George Washington Papers

To George Washington from Charles Carroll of Carrollton, 3 March 1775

From Charles Carroll of Carrollton

Annapolis [Md.] 3d March 1775.


Convinced of your attachment to your country, and of your desire to promote its prosperity, I write this letter to recommend to your patronage, a Pamphlet now in our Press on the culture, & management of Hemp.1 I am well acquainted with the author, who has told me, that his knowledge of the Subject has not been learnt from Theory, but obtained by his practical experience. I have read his little treatise over with attention; it pleased, & instructed me: it will be particularly useful, I think, to these Colonies at this time, and indeed at all others. It was read to several gentlemen of the Committee in this town, who all so far expressed their approbation of the performance, that they recommended it to be printed. Inclosed you have the first sheet, as a specimen, the only one, that is yet struck off. If you should think this Pamphlet will sell well in Virga, the gentleman, who superintends the press, proposes to send you several copies to be sold at your provincial meeting at Richmond, by which means the most advantageous method of cultivating & preparing hemp will be generally known throughout yr Province, and I hope Successfully practised. The price of the Pamphlet will be half a crown our Currency: the purchasers will have no occasion to grudge the money if the[y] steadily pursue the directions of the author—How many copies do you imagine may be sold in Virga? if you can form any computation of the number that may be disposed of, it will be some direction and guide how many to send. If you can conveniently carry with you to Richmond a parcel of these Pamphlets, it will save to the author the expence of a special Messenger to Richmond, and they may be sent from hence to your house: some trusty person may be pitched on at Richmond, who for a small commission will undertake to retail these Pamphlets. My father desires me to present his complts to you, accept also of mine, and believe me to be with real esteem Sir yr most hum. Servt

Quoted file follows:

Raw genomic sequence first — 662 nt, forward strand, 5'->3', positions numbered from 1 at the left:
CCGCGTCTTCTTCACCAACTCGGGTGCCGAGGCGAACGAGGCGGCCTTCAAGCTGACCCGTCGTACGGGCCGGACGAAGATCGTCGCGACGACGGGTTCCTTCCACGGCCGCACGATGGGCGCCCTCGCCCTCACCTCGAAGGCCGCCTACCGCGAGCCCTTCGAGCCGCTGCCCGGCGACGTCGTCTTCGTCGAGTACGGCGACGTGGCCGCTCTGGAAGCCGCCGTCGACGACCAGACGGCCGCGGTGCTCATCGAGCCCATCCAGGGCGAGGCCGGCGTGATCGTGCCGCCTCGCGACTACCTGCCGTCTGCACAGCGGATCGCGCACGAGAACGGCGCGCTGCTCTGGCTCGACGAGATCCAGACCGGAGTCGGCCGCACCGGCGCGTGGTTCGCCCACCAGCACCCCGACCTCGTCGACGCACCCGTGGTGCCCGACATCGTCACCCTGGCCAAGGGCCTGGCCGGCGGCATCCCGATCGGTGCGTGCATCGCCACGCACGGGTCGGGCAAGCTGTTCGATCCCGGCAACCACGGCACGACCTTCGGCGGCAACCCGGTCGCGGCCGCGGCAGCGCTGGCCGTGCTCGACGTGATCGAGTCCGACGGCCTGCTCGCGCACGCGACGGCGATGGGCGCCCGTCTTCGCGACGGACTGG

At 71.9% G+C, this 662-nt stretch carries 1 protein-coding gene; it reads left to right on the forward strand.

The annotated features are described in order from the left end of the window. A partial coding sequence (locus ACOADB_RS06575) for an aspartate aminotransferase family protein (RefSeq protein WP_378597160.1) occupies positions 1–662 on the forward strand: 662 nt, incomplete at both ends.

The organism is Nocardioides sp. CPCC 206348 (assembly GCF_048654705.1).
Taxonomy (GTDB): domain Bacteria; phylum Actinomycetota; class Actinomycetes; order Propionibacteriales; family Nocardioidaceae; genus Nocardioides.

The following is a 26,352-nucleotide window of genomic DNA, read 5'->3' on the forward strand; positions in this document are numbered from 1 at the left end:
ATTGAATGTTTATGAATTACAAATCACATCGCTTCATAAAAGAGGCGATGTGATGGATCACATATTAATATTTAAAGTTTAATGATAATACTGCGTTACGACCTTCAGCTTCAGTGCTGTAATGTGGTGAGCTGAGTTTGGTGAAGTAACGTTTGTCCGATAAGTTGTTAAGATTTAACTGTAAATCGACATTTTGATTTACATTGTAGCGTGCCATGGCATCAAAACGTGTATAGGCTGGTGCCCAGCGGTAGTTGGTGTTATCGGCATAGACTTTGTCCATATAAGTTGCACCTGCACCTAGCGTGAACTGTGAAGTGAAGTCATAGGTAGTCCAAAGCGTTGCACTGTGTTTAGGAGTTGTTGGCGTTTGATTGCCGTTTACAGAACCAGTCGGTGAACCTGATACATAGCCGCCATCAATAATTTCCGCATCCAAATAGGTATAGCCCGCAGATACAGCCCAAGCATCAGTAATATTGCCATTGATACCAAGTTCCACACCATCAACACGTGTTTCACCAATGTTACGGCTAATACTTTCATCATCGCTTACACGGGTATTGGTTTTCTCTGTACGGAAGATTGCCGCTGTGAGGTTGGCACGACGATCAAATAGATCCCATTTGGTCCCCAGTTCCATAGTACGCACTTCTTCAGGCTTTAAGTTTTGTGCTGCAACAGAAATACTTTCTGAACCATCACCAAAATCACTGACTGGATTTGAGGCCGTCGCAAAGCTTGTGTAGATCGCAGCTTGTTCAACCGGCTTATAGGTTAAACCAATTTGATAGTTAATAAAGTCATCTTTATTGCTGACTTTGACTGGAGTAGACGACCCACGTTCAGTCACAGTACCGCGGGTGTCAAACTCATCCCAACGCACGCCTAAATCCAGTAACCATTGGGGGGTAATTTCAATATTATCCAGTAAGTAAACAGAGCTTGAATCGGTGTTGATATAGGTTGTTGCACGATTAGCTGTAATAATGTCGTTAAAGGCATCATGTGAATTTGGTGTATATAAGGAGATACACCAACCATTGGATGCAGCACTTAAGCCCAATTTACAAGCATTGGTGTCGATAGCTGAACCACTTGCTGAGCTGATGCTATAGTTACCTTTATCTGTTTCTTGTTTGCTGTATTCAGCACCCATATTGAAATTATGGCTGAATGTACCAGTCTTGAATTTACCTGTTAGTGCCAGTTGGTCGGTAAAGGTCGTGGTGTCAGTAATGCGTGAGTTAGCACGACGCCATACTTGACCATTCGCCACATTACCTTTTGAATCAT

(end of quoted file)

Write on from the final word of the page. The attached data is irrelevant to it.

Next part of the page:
Ch. Carroll of Carrollton


Charles Carroll of Carrollton (1737–1832), son of Charles Carroll of Annapolis, was at this time one of the leaders of the resistance movement in Maryland.

1At Annapolis in 1775 Anne Catharine Green and Frederick Green printed An Essay on the Culture and Management of Hemp, More Particularly for the Purpose of Making Coarse Linens . . . by a Farmer.

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